Monday, July 27, 2009

Canning pot from Kitchen Room Box, 1:12 scale

This speckled canner is setting on top of the stove in the kitchen room box. This canner is made from card stock, it has wire handles and the "jars" of beans are sitting on a piece of plastic canvas. The plastic canvas is round, I think coasters are needlepointed from them.

The jars are from medicine capsules. Our dog was taking medicine that came in clear capsules. Instead of giving her the whole thing, I emptied the capsules into her food and saved the capsules. (Check the Internet for empty capsules, I found them on, empty capsules (it looks like size #1 by the measurements they give) or ask an independent pharmacist or health food store for them.) By putting a gold painted polymer lid on the rounded end of the capsules they became canning jars. I made beans from leaf green polymer clay. Tip for keeping the beans close to the same size: Roll out the clay with a pasta maker, thinnest setting and use a 3/16" Kemper circle cutter to cut circles. Cut these circles in half, this should give you the right amount of clay for a bean. You can always adjust this. I cut the lids out using Kemper circle cutters, too. Glue the lids on with Tacky glue, let dry. Turn the jar onto it's lid and fill with a little, very little resin. Then fill with beans. Experiment, the beans are going to displace the resin, you don't want spill over. Let dry. I got my resin from Hobby Builders, I didn't put anything on the bottom of the jars, with the resin being hardened that was bottom enough. I was afraid that the resin would melt the capsule, but it didn't, all went well. Linden Swiss, makes very nice canning jars that you can use.

Back to the canner, the diameter is about 1 1/16" to 1 1/8". I usually look for a small bottle for a form, I save sooo much. If you don't have one you could use a 1" dowel rod and wrap it with wide tape around one end until you have the diameter you want. The width of the card stock is 13/16" and the length is 3 3/8". Wrap the card stock around your form and glue with Elmer's white glue. I use Elmer's on paper projects, it takes a little longer to dry, but when does it's permanent. Tacky is always flexible and can pull apart.
When the seam is dry push the card stock cylinder down and away from the form a bit. Put some Elmer's on the edge and place onto a circle of card stock larger in diameter than your cylinder, let dry. Trim the circle to the edge of the cylinder and now you have a pot with a bottom.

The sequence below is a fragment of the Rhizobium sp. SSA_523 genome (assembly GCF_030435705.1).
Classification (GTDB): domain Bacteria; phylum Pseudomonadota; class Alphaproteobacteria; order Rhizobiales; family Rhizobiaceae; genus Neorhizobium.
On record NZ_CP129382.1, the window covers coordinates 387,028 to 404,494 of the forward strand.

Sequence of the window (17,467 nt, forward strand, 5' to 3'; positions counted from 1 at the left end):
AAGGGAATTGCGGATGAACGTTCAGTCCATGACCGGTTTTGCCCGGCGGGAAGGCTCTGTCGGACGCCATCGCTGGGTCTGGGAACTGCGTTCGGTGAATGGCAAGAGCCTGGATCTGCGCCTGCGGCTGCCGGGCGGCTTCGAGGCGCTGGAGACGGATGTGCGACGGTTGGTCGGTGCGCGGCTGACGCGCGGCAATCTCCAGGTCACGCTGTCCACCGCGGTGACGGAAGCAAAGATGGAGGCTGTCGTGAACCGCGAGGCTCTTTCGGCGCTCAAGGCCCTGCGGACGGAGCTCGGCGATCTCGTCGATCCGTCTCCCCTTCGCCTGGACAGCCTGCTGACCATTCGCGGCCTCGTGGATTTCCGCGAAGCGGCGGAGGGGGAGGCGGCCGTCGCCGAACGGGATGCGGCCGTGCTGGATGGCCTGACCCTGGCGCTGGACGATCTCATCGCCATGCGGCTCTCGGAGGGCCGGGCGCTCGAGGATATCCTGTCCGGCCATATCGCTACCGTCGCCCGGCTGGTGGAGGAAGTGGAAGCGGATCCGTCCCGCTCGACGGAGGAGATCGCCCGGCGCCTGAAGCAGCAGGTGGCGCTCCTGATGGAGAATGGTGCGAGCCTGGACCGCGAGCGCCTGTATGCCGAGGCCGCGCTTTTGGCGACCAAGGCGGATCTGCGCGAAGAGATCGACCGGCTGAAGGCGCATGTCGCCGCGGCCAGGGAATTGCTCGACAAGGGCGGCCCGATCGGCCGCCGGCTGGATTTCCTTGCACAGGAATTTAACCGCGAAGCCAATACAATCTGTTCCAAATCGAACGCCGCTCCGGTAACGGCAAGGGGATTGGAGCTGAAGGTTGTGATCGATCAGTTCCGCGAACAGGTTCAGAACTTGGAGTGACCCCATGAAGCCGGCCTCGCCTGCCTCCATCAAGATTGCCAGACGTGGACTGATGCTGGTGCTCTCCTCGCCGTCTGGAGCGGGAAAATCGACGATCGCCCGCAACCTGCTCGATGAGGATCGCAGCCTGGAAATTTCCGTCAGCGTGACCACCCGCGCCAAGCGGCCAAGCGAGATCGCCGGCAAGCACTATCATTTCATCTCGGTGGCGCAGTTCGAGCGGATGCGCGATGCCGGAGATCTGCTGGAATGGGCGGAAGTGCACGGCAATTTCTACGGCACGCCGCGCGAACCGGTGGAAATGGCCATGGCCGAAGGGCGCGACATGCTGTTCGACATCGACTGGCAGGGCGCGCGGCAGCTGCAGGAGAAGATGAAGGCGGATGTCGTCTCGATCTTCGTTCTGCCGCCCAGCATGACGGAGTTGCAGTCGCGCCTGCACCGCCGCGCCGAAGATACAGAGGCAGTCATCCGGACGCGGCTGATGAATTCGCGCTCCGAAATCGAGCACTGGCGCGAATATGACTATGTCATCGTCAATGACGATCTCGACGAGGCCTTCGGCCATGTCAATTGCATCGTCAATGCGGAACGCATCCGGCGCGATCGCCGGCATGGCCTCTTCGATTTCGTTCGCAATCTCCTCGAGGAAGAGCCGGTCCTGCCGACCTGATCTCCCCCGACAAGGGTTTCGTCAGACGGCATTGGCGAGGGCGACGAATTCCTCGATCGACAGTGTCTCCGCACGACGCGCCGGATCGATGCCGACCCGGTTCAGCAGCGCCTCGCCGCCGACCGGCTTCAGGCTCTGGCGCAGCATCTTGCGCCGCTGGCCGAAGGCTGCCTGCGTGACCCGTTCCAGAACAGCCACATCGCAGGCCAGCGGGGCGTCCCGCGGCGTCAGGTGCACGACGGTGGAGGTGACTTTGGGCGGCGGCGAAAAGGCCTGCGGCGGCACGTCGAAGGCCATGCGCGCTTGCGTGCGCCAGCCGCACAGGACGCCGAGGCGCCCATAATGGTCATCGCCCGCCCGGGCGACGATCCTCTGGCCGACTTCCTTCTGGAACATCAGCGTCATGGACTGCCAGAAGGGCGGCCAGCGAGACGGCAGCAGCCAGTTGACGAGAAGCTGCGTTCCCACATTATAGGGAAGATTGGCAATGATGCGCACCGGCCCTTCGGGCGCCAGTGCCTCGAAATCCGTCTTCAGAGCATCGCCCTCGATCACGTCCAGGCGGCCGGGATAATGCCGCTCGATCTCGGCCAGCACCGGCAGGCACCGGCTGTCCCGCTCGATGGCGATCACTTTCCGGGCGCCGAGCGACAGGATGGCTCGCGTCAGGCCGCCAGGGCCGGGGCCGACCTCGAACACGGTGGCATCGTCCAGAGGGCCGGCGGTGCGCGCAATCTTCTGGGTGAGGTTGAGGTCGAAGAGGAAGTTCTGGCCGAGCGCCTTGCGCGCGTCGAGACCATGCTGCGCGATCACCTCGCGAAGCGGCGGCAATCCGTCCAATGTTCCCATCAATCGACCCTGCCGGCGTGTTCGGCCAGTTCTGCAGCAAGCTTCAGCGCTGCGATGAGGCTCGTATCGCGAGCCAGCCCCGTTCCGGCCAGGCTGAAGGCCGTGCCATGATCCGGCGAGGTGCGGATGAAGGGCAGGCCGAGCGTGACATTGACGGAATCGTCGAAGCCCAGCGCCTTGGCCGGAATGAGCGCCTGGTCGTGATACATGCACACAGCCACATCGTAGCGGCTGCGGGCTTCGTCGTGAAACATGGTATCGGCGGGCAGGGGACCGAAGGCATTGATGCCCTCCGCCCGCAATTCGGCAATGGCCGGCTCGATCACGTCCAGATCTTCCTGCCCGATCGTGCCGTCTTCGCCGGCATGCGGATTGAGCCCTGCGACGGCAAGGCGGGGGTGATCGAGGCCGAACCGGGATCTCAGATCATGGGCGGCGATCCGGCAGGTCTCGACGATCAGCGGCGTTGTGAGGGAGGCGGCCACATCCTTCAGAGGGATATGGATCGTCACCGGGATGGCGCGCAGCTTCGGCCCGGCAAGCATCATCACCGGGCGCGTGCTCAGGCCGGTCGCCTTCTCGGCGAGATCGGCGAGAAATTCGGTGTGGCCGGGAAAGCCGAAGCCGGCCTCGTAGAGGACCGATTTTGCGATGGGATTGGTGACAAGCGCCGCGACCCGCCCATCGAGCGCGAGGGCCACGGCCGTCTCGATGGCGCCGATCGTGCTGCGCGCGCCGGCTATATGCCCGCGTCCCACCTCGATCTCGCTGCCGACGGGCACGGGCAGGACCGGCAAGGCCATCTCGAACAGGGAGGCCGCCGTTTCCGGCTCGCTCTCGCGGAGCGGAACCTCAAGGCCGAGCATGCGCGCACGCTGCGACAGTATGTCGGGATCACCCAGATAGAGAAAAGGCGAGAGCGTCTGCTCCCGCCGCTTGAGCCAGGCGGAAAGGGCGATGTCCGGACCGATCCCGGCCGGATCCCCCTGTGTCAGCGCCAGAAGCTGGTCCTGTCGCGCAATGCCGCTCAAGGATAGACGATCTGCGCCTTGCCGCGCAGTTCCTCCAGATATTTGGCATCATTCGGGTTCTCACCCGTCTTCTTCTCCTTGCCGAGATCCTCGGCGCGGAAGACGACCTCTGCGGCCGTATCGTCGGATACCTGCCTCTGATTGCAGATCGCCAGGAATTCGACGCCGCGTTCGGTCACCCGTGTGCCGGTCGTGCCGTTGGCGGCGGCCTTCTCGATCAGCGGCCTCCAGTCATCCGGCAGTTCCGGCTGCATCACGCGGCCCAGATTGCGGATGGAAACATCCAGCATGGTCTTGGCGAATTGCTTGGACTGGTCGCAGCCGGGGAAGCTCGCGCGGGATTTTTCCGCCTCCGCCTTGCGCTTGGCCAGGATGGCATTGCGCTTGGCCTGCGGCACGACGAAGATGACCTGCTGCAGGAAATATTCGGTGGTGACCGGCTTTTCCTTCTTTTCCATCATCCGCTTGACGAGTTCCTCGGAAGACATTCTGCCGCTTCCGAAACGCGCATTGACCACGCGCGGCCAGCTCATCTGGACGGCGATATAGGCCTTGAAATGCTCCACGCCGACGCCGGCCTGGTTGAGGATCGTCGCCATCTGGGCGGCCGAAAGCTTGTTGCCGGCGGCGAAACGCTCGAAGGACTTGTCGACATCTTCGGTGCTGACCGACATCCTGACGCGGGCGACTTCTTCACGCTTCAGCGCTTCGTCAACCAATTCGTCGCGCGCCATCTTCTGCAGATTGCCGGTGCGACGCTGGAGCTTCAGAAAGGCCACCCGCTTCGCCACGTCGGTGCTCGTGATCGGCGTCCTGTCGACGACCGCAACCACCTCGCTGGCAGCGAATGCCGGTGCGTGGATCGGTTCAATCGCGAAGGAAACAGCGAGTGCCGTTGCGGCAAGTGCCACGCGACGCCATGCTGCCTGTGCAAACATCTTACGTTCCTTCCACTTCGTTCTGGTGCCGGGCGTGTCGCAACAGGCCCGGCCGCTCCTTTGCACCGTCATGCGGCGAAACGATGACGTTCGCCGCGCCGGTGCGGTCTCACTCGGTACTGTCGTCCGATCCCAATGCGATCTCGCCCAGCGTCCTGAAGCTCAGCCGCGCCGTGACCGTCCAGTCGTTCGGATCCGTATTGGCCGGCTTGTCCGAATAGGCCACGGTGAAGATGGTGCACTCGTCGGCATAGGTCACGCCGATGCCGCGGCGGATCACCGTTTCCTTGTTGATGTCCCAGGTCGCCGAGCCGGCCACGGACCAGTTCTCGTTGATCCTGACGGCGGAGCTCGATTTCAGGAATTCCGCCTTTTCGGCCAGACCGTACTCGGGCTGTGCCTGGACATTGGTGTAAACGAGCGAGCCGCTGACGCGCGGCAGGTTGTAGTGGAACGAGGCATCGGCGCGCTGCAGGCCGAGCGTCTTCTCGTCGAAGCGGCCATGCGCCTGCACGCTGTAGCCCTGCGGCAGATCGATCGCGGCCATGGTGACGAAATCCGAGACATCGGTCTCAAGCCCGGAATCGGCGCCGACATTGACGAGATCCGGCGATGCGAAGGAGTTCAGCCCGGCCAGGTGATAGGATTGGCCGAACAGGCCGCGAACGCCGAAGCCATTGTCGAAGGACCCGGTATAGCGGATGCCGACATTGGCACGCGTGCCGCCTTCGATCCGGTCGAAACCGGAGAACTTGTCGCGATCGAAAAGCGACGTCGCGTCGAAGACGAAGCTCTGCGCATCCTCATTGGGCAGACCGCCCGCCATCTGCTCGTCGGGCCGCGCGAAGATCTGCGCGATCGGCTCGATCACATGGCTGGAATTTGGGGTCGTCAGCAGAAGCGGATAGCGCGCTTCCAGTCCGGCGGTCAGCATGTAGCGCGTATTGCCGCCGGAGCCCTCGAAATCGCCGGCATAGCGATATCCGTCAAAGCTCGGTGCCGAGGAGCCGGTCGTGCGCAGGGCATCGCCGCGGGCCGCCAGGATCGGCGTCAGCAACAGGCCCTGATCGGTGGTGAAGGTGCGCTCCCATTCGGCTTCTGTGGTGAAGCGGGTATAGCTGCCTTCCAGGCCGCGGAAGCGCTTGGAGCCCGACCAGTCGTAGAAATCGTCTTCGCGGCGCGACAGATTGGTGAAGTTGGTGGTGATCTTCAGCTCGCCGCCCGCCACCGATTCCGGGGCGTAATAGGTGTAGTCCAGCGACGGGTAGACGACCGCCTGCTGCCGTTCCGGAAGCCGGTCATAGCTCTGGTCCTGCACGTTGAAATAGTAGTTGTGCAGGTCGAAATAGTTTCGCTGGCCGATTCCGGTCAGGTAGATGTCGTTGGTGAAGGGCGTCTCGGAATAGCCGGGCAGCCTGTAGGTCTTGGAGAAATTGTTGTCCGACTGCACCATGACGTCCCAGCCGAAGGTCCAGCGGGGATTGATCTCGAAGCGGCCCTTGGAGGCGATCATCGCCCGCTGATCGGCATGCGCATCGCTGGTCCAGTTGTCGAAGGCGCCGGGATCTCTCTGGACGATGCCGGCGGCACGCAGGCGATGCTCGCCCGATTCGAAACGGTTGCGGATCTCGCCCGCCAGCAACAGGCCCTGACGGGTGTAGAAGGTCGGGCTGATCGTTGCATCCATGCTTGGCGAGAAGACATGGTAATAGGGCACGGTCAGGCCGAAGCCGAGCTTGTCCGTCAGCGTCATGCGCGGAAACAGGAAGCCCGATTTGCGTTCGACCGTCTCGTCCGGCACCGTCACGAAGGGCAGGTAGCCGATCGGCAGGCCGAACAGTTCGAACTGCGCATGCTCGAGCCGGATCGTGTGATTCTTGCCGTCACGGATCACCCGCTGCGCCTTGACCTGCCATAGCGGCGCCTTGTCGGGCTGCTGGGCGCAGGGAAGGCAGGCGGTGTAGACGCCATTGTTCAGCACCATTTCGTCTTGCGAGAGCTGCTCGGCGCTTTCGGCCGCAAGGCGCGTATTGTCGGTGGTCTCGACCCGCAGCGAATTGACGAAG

When the seams are good and dry sand them a bit to soften the edges.
The handles are 1/14" x 3/16" and made from wire. I used 26 gauge paddle wire. I buy it in the floral department, it's wound on a plastic paddle and hanging on a peg hook. Use paper and Elmer's to glue on the handles on opposite sides of the pot, see diagram.
Canners have rolled edges and raised ridges on them. We are going to make these with buttonhole thread. Use Elmer's to glue thread around the top of the pot. Glue another piece of thread about 1/4" down from the top, under the handles, let dry.
Lid. Cut a circle of card stock the diameter of your pot. The lids are raised and that's done by making a cone and gluing it to the center of the circle.
**Do you have an architect's circle template? Michael's sells them, they are very useful.**
I used the 7/8" circle, marked the quarters and drew lines to find the center. Cut on one line to the center. Overlap edges about a 1/4" and glue together, let dry. To soften the pointed top, place your finger into the point and press onto a flat surface.
I made a lip on the lid so that it doesn't slip off the pot. This is the trickiest part. The lip needs to fit inside the pot. Cut a strip of card stock 3/32" wide, about 3 1/3" long. Place it inside the pot along the top edge to get a length. Pull it just a smidge more and glue the ends together. Center the lip on the lid/circle and glue with Elmer's, let dry. Flip the lid over and glue the cone shape onto the top of the lid in the center. Glue on the handle at the top of the cone just as you did the handles on the sides of the pot.
For a rolled edge on the outside edge of the lid glue on buttonhole thread.
Your canner is done!
I used Delta's Permenamel Emperor Blue, (a dark, dark blue) and Permenamel Ultra White. I finished with Permenamel Clear Gloss Glaze.
To speckle, I dipped an old toothbrush into the white paint and quickly ran a popcicle stick over the bristles.
If you are going to place jars of beans into the canner: cut the plastic canvas circle the diameter of the inside of your pot. Paint the plastic canvas circle silver. Glue 7 jars onto the plastic canvas, use Tacky for this, it sticks better to plastic. Coil a strip of card stock the width you need to keep the jars up and out of the pot. Glue the card stock into the pot, then glue the plastic canvas full of jars onto it. Take wire, painted silver, if needed, and bend it to resemble the handles on the jar basket of a canner. These can be pinched on or you can glue them.
**You can make these handles actually hold the plastic canvas if you want and discard the card stock coil. Make the handles from 1 piece of wire, bending over one side of the pot, going down and under the plastic canvas and up and over the other side. I have a diagram drawn. Do this and then paint it all silver and then glue on the jars.
At the time of year Wal-Mart should have canners to look at if you are not familiar with what they look like.
Thanks for taking time to stop by, take care and make minis! Kris Compas